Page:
I also thought, just as a technical matter, one thing that was extremely useful is the prosecutors and agents and analysts all sat together. That was a particularly fruitful exercise in terms of getting things done.

But I still think the key to me is having a really good leader who has the full backing of the attorney general, so that you have that sense of mission and purpose and a sense of alacrity in terms of getting to the end of the investigation as quickly as possible — that there isn’t any sort of second-guessing as to whether this is something that the leadership is supporting or not supporting.

Khardori: I think this is something about the Mueller investigation that is not well understood, despite the fact that you publicly wrote and talked about the internal organization of the team. I think a lot of people think the investigation was akin to the “bottom-up” framework, where you get people on low hanging fruit, and then kind of hope to flip them. And it was partially that, but it also had this structure in which there were multiple investigative streams. Was that decided very early on?

Weissmann: Yeah, it was really early on that there were going to be these three main teams, which, you know, we were not imaginative. We had a Team M, Team R, and Team 600. “M” was for Manafort and “R” was for Russia. And “600” is named after the statute that dealt with obstruction. Those were the three basic building blocks. There was a lead prosecutor and lead agent for each team. And then there were prosecutors and agents and analysts within each of those structures.

Team M was much more like a pretty routine economic crime case. I mean, there were aspects of it that were unusual — the fact that the president could pardon people, the president could fire us. Obviously, you know, I never dealt with that before.

But in terms of what we were investigating, by and large, it was just an economic crime case. And so we put that together. And yes, I was thinking about, “Oh, here’s the right hand man to Manafort, it’d be great if we could flip him.” That’s sort of a classic going from low to high. On the other hand, it’s not like we waited to investigate Manafort. But we did sort of look at who around Manafort, who’s below him who could flip. So there was, for instance, a very low level person who cooperated early on and allowed us to do a search of his home because he had been inside and to give us the factual predication necessary to get a search warrant.

But other parts were not at all like that. I mean, the Russia part, you know, they didn’t really have that ability to do a sort of “bottom-up” [investigation]. They went right to being able to see into what was happening in Russia in terms of active measures.

Part of the reason I wrote this article is I thought, the way DOJ is going about this is they’re truncating the evidence of a large conspiracy by examining one small piece and a piece that’s going to be particularly fraught when it comes to the president because of First Amendment issues, instead of looking at the whole pie.

And, as you know, the defense in a case, and I’ve been a defense lawyer, is always to isolate the proof and to try and separate each piece and not have it looked at in context of all the other evidence. So to me, it was really not a good way to proceed. You need to be looking at all of the aspects.

It’s not like in the Special Counsel [investigation] we said, “oh, let’s just look at Manafort. And we’ll look at Russian and obstruction later.” You can do all of these things at once.

Khardori: Yeah, I mean, this has always been one of the big problems with the “bottom-up” plan or thesis, which is that these are not mutually exclusive paths. You can prosecute all the rioters and work that aggressively, and you can also conduct an investigation focused on the Trump White House and campaign.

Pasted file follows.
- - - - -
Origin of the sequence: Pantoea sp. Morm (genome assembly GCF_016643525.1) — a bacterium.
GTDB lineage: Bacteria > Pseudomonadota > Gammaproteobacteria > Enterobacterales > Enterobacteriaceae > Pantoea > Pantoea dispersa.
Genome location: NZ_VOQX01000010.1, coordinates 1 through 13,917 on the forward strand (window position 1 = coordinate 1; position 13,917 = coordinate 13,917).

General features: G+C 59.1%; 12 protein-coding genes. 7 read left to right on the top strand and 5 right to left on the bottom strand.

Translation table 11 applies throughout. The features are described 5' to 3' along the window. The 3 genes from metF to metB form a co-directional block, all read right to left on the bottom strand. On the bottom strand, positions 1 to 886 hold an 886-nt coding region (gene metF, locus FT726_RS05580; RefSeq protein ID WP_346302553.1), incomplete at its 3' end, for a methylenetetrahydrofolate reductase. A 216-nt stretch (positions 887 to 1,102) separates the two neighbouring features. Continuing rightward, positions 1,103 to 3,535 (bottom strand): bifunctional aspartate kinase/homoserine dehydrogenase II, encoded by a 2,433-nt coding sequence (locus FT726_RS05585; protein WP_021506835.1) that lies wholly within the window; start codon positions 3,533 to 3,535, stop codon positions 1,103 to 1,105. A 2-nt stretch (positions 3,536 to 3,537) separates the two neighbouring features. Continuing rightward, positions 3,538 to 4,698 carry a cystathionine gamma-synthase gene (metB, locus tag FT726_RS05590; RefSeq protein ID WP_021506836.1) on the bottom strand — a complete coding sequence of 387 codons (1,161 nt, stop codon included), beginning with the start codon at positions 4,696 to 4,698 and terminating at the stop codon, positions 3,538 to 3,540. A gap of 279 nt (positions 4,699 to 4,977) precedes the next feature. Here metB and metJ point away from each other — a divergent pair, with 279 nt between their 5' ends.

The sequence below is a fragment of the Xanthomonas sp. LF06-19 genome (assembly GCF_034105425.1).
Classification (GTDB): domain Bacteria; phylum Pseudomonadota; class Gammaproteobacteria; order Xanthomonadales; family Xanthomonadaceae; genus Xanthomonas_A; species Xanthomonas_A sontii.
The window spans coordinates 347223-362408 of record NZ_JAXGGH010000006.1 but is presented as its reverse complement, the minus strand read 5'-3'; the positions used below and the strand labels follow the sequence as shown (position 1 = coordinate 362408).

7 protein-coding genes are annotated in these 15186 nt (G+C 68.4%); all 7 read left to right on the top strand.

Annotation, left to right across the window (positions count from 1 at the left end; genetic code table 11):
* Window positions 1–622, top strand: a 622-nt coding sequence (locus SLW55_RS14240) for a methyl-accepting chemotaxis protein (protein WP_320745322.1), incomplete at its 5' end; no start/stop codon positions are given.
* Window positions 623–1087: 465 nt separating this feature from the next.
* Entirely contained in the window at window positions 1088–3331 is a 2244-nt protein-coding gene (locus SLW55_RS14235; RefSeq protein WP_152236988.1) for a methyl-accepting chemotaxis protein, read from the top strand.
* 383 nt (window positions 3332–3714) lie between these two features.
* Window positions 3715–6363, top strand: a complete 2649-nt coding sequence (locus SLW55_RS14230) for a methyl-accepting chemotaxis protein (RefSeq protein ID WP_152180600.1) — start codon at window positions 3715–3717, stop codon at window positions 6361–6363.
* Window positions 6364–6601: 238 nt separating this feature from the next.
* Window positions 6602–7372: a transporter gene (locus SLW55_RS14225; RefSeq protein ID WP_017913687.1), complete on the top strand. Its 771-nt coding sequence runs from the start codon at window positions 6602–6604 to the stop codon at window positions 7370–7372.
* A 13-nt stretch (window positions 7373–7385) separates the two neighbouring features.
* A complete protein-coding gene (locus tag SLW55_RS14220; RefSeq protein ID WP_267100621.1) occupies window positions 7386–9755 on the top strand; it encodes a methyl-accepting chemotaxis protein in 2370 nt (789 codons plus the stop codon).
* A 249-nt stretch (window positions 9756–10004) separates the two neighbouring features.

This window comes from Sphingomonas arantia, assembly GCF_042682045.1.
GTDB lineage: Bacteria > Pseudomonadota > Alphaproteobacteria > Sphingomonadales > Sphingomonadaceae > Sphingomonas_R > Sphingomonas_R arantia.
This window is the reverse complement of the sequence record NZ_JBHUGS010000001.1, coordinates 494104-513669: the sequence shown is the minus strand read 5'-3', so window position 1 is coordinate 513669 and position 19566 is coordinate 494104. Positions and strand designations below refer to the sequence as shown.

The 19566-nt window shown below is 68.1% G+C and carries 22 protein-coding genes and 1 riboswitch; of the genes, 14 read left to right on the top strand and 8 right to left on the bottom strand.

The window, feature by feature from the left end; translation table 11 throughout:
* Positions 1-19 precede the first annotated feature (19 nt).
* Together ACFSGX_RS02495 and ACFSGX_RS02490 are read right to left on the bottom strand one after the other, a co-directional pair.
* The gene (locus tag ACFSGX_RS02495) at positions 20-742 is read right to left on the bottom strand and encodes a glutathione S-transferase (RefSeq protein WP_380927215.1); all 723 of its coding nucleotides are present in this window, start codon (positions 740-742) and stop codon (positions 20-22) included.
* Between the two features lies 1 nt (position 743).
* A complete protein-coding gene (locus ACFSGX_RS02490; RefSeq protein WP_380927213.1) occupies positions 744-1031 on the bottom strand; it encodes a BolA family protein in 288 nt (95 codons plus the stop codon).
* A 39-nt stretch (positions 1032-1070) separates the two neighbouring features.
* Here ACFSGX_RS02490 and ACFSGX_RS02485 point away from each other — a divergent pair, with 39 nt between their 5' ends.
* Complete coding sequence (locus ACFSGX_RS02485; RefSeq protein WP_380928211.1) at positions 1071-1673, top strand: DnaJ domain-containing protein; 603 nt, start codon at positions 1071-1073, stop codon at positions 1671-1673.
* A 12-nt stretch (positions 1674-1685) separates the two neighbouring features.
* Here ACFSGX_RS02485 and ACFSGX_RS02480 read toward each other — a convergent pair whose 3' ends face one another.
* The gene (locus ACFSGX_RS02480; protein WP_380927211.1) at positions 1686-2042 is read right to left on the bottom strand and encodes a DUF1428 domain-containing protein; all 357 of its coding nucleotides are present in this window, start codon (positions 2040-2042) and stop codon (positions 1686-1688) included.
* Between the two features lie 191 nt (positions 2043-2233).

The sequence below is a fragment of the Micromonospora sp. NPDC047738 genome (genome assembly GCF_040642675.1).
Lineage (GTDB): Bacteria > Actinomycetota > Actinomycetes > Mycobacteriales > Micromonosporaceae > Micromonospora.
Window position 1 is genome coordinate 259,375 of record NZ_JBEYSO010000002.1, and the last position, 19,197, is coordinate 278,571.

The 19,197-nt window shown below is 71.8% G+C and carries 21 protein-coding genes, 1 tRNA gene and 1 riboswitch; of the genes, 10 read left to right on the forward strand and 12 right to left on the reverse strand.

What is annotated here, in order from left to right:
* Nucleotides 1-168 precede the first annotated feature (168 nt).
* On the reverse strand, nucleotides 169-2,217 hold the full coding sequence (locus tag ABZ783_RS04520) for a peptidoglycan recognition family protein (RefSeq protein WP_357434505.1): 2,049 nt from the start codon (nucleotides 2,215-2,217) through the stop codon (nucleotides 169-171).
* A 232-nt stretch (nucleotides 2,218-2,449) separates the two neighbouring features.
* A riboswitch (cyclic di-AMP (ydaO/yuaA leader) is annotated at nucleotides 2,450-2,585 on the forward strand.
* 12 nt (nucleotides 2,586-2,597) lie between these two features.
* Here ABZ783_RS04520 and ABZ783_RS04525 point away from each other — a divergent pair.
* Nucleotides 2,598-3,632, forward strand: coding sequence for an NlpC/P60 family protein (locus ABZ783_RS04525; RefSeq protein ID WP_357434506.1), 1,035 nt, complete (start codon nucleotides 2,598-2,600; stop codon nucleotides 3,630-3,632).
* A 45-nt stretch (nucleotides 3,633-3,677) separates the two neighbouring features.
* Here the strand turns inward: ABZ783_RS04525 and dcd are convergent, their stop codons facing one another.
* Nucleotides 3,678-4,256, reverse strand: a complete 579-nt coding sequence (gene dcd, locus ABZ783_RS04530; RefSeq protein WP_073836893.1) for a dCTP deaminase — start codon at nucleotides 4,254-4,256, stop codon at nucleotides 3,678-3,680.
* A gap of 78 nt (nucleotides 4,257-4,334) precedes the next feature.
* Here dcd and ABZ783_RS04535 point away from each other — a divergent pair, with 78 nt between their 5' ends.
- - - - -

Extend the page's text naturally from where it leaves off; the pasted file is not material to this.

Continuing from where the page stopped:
Weissmann: Of course. Right. But to me, it’s a question of will — of somebody sitting down saying, “I’m going to own this, we’re going to have this kind of investigation.”

I do think things are changing. I mean, for instance, after the hearings started, there were two searches done. One was the search of Jeffrey Clark’s home. And the other was — it really was a seizure more than a search at this point, was this seizure of [John] Eastman’s phone. So, you know, that is a sign of an expansion. It’s fairly late in the day in terms of when it came, and it doesn’t give confidence that this was sort of thought through and given direction at the outset.

Khardori: You said in the piece that you think it’s still possible for the country to get a “thorough, fearless, competent and fair criminal investigation.” I have to say that seems perhaps overly optimistic. The midterms are coming up, the House is likely to change hands, Trump may at some point announce that he’s running in 2024, and this has not been a particularly politically adept Justice Department. Are you concerned about the loss of time and changing political conditions?

Weissmann: Well, you know, the department — that is not changing hands after the midterms, and the department still has the ability. And my phrasing was that there still is time. It doesn’t say it’s going to happen.

And, you know, obviously, it’d be a very different issue if I said that the Jan. 6 committee has the ability — I mean, it likely has a time imperative. But that just to me puts more pressure on the department to do the right thing.

Khardori: Better late than never, right? But it is not going to look good if an investigation begins, or is expanded into the upper region — whatever terminology they want to apply to doing what I think they should have been doing a year and a half ago, which is investigating Trump, the Trump White House and the Trump campaign — it’s not going to look good for that to happen in a midterm season, perhaps immediately after a midterm loss, potentially in the midst of Trump actively running. It’ll look like it was a response to political conditions — a potential effort to head off Trump politically in 2024.